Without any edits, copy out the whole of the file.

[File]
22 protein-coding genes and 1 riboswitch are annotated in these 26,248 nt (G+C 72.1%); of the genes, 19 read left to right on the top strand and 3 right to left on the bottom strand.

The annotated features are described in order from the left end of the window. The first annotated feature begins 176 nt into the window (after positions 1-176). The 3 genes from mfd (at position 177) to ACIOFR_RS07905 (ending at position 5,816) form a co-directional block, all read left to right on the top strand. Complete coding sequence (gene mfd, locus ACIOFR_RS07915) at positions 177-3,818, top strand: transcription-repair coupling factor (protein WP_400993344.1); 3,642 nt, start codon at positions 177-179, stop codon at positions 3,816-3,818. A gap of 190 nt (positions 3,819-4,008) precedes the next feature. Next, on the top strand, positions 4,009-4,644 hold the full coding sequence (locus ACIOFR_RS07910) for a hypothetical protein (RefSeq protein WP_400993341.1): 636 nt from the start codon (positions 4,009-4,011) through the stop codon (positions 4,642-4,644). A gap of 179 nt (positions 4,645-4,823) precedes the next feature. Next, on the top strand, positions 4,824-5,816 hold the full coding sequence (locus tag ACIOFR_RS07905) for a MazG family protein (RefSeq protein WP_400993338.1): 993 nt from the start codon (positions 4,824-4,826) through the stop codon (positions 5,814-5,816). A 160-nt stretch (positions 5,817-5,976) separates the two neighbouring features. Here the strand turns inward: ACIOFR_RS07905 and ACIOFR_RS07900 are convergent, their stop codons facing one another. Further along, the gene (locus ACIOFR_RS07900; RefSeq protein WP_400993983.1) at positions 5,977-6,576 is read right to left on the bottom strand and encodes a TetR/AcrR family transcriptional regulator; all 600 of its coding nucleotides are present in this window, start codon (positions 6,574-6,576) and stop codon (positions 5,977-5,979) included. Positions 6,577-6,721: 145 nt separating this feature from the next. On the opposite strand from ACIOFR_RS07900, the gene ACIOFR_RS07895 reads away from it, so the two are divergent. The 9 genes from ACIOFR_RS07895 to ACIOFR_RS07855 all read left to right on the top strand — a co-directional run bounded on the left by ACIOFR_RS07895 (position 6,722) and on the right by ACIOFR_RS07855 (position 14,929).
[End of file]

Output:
22 protein-coding genes and 1 riboswitch are annotated in these 26,248 nt (G+C 72.1%); of the genes, 19 read left to right on the top strand and 3 right to left on the bottom strand.

The annotated features are described in order from the left end of the window. The first annotated feature begins 176 nt into the window (after positions 1-176). The 3 genes from mfd (at position 177) to ACIOFR_RS07905 (ending at position 5,816) form a co-directional block, all read left to right on the top strand. Complete coding sequence (gene mfd, locus ACIOFR_RS07915) at positions 177-3,818, top strand: transcription-repair coupling factor (protein WP_400993344.1); 3,642 nt, start codon at positions 177-179, stop codon at positions 3,816-3,818. A gap of 190 nt (positions 3,819-4,008) precedes the next feature. Next, on the top strand, positions 4,009-4,644 hold the full coding sequence (locus ACIOFR_RS07910) for a hypothetical protein (RefSeq protein WP_400993341.1): 636 nt from the start codon (positions 4,009-4,011) through the stop codon (positions 4,642-4,644). A gap of 179 nt (positions 4,645-4,823) precedes the next feature. Next, on the top strand, positions 4,824-5,816 hold the full coding sequence (locus tag ACIOFR_RS07905) for a MazG family protein (RefSeq protein WP_400993338.1): 993 nt from the start codon (positions 4,824-4,826) through the stop codon (positions 5,814-5,816). A 160-nt stretch (positions 5,817-5,976) separates the two neighbouring features. Here the strand turns inward: ACIOFR_RS07905 and ACIOFR_RS07900 are convergent, their stop codons facing one another. Further along, the gene (locus ACIOFR_RS07900; RefSeq protein WP_400993983.1) at positions 5,977-6,576 is read right to left on the bottom strand and encodes a TetR/AcrR family transcriptional regulator; all 600 of its coding nucleotides are present in this window, start codon (positions 6,574-6,576) and stop codon (positions 5,977-5,979) included. Positions 6,577-6,721: 145 nt separating this feature from the next. On the opposite strand from ACIOFR_RS07900, the gene ACIOFR_RS07895 reads away from it, so the two are divergent. The 9 genes from ACIOFR_RS07895 to ACIOFR_RS07855 all read left to right on the top strand — a co-directional run bounded on the left by ACIOFR_RS07895 (position 6,722) and on the right by ACIOFR_RS07855 (position 14,929).